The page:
Something For Nothing:
The New Multiple In Contemporary Art

Laurel Beckman

Something For Nothing, a visual manifesto (textual, photographic, diagrammatic), emerges from two decades of inquiry and practice to expound on relative value in contemporary art. Upping the ante on the troubled relationship between print/photo multiples and one of kind art , electronic media offers an updated and analogous fascination and tension around issues of authorship, originality and function; all roads leading to confrontation with a definition of value in contemporary art and its circumscription in text.

The belief in a transcendental (capacity of) art has traditionally been dependent upon the viewers assumption of a 'straight shot' between the artists hand, the mark, and the viewers beholding eye. The less intervention in that trajectory, the stronger we've been moved through the identification process. A shared physicality. Photo/print based works, producing inexact clones of a fixed 'master', have at their root the desire to disseminate. This desire may be linked to propaganda, to education, to technical exploration, to an expanded market, and/or to generosity. The second-class status of the multiple in art has historically been attributed to each of these desires, with attendant arguments about artistic invention, quality, commercial affiliation, and the accessibility of a formal language buzzing the head of the debate. This is important groundwork in understanding how electronic media has been met in the studio, institution (academy, museum) and by the viewer.

Something For Nothing pursues the linkages and divergence's between the tangible multiple and digitally produced work- and the attitudes producing and receiving such work. A reconfiguration of value will feature the new multiple-an 'object' with no materiality- the digital product with it's propensity for exact clones and a mutable, participatory 'master'. Words as images, pictures as text and texts without ground(ing) yeild multiple referents- relying equally upon visuality and historicity as a means to convey their meaning. Interactive potential (with due nods towards actual access and use) forces art culture to re-see real and slippery collaborative processes (between authors, between image and text) : invisible, unattributable, and potentially without hierarchy.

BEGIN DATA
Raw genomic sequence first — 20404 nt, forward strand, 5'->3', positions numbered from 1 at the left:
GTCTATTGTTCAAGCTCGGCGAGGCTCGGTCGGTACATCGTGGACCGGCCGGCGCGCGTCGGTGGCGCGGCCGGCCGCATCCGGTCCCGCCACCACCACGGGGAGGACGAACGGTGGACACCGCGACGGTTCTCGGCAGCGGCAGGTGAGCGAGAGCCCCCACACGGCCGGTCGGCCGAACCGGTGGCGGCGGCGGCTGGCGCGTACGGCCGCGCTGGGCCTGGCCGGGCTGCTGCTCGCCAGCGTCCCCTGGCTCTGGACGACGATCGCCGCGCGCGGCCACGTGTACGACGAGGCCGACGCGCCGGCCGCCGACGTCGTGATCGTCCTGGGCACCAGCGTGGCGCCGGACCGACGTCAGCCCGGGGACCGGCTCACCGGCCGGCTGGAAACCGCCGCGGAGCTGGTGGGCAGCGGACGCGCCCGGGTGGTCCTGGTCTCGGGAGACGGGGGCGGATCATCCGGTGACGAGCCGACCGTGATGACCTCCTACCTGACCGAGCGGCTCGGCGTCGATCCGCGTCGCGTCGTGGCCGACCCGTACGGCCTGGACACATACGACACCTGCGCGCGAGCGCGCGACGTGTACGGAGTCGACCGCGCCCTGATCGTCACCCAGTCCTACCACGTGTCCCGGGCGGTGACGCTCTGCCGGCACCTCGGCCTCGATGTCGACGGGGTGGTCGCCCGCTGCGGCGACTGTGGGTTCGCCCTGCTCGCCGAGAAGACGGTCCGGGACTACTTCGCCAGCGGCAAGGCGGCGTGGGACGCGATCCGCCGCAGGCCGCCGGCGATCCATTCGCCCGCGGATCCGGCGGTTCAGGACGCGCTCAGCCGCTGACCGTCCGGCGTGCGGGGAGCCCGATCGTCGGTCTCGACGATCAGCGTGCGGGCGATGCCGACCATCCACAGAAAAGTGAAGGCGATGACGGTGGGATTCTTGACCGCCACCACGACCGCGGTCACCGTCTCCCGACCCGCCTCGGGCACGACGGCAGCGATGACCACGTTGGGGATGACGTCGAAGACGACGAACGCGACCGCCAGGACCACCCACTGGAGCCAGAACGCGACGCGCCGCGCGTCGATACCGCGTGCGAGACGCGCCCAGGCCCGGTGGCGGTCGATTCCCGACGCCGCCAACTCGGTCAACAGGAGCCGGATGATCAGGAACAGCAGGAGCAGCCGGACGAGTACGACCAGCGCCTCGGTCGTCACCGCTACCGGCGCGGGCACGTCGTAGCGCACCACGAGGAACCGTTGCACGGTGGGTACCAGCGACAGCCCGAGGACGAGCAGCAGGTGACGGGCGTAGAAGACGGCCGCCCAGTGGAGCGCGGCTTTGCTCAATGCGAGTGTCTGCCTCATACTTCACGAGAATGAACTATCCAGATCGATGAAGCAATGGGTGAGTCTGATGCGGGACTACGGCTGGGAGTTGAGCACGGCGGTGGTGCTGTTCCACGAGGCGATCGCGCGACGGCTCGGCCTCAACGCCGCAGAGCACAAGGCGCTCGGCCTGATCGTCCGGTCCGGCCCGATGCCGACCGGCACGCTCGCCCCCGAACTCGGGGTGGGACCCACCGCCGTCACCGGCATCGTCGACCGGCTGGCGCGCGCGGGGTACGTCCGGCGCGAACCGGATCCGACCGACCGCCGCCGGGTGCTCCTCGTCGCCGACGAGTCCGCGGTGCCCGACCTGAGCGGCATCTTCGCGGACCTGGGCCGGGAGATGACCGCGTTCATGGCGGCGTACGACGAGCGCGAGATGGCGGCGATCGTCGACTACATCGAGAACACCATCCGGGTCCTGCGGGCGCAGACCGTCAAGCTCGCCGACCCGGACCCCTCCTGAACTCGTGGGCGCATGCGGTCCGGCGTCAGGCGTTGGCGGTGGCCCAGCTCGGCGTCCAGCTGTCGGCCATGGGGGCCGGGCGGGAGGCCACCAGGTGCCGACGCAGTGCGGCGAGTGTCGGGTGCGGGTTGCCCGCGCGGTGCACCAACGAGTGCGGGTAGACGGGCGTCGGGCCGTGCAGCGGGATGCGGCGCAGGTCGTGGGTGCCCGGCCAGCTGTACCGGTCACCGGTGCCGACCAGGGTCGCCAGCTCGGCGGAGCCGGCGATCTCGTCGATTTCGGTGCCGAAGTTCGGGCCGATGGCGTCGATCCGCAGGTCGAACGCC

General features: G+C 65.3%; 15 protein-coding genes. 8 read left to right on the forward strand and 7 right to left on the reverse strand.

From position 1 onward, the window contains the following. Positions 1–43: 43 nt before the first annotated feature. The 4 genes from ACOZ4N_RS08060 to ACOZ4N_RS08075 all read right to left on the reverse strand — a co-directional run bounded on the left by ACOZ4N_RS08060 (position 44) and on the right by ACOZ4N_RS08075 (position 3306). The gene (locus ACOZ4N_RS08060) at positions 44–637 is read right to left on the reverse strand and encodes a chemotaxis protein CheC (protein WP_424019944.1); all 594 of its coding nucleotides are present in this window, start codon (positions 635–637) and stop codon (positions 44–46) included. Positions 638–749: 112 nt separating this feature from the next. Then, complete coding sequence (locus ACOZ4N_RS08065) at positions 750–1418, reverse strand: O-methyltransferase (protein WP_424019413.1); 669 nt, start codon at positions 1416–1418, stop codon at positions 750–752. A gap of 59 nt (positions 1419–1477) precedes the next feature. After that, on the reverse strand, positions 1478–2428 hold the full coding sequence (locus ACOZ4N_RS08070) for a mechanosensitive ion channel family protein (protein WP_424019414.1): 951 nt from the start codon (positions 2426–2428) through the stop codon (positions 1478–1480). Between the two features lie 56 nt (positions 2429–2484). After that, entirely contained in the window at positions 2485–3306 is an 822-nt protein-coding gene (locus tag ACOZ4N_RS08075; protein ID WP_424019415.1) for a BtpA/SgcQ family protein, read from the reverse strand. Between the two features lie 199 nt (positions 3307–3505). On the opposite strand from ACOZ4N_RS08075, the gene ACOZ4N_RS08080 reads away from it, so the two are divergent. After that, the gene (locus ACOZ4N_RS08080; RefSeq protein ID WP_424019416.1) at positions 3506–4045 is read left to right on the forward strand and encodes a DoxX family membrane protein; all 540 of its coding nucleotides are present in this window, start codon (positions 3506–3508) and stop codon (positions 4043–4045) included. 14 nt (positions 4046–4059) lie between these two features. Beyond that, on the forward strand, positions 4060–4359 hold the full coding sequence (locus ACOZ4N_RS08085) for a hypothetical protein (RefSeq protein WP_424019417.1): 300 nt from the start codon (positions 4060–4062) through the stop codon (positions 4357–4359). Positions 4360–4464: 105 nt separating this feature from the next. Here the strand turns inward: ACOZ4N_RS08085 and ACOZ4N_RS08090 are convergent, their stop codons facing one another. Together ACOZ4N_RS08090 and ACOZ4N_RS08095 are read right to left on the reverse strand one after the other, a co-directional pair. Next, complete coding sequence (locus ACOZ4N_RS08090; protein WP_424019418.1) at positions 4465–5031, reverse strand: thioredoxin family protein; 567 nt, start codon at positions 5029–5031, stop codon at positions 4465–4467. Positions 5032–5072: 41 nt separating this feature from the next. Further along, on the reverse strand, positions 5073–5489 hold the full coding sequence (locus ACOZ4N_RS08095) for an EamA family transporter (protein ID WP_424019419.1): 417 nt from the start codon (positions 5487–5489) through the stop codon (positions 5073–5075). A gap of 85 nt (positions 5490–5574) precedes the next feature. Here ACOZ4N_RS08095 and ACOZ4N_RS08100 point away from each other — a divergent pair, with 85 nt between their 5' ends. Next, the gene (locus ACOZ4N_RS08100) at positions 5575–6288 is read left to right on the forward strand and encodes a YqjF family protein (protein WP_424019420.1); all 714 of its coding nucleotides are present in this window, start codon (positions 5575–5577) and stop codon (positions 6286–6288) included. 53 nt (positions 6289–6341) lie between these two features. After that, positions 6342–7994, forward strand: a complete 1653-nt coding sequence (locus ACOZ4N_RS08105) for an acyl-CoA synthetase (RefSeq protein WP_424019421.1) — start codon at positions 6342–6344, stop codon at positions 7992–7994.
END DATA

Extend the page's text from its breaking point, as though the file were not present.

Let's look at something. The desire for some-thing is large. So large that feelings of unworthiness, greed, and denial conspire to mask honest longing. Longing is uncomfortably indiscriminate, so a concrete and worthy target must be established. Something has obvious value. Put the thing next to yourself and something will rub off. Something is transferred. With a traceable history and promising future, our materialized desire manifests value. The relentless pursuit of authenticity- established through a collapse of the respective desires of owners and makers- really veils a mushy, unacceptable longing.

Let's look at nothing. Does fear surround a depersonalized content? A participating 'audience' defines a shining center star, a process alternately seen as service or invention. The dis-placement of creative control from the center, jettisoned out to audience/contributors, shifts significance away from individual expression and style, the core. The kind of expansion afforded by nothing is too unwieldy for much of art culture to enjoy. We want to hold it and shake it! We want to see our (the) self! 'Nothing' yields an undifferentiated space, promiscuous in it's lack of classification. We want to move left to right, we want to classify, we want to know!

Buy me! Commercial culture thrives on duplication. And people love to be included. How is art culture navigating the shift in importance/influence away from the unique fixed object towards the seductive and seemingly inclusive landscape of information? An environment where the same 'goods' are utilized in retrospectives, retail, and the latest film releases. Where what we buy (in to) is without substance.